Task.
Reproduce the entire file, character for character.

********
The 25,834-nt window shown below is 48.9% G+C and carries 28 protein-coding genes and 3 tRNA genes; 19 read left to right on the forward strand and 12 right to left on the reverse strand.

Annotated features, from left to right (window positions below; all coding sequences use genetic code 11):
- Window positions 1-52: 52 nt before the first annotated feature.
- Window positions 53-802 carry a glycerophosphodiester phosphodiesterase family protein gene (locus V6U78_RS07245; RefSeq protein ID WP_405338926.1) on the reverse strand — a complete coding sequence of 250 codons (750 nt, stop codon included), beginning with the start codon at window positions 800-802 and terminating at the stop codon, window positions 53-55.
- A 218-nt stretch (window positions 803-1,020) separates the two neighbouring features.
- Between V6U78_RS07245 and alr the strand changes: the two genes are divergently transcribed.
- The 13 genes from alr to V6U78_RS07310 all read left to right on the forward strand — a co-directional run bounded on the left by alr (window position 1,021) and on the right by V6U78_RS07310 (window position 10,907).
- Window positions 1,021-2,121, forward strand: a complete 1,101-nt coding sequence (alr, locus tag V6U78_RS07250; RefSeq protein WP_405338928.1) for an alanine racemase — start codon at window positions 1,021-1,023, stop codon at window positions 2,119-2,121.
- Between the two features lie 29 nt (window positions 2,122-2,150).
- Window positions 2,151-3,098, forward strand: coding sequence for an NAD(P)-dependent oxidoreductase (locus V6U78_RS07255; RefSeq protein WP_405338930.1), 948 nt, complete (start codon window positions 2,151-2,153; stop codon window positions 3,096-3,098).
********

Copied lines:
The 25,834-nt window shown below is 48.9% G+C and carries 28 protein-coding genes and 3 tRNA genes; 19 read left to right on the forward strand and 12 right to left on the reverse strand.

Annotated features, from left to right (window positions below; all coding sequences use genetic code 11):
- Window positions 1-52: 52 nt before the first annotated feature.
- Window positions 53-802 carry a glycerophosphodiester phosphodiesterase family protein gene (locus V6U78_RS07245; RefSeq protein ID WP_405338926.1) on the reverse strand — a complete coding sequence of 250 codons (750 nt, stop codon included), beginning with the start codon at window positions 800-802 and terminating at the stop codon, window positions 53-55.
- A 218-nt stretch (window positions 803-1,020) separates the two neighbouring features.
- Between V6U78_RS07245 and alr the strand changes: the two genes are divergently transcribed.
- The 13 genes from alr to V6U78_RS07310 all read left to right on the forward strand — a co-directional run bounded on the left by alr (window position 1,021) and on the right by V6U78_RS07310 (window position 10,907).
- Window positions 1,021-2,121, forward strand: a complete 1,101-nt coding sequence (alr, locus tag V6U78_RS07250; RefSeq protein WP_405338928.1) for an alanine racemase — start codon at window positions 1,021-1,023, stop codon at window positions 2,119-2,121.
- Between the two features lie 29 nt (window positions 2,122-2,150).
- Window positions 2,151-3,098, forward strand: coding sequence for an NAD(P)-dependent oxidoreductase (locus V6U78_RS07255; RefSeq protein WP_405338930.1), 948 nt, complete (start codon window positions 2,151-2,153; stop codon window positions 3,096-3,098).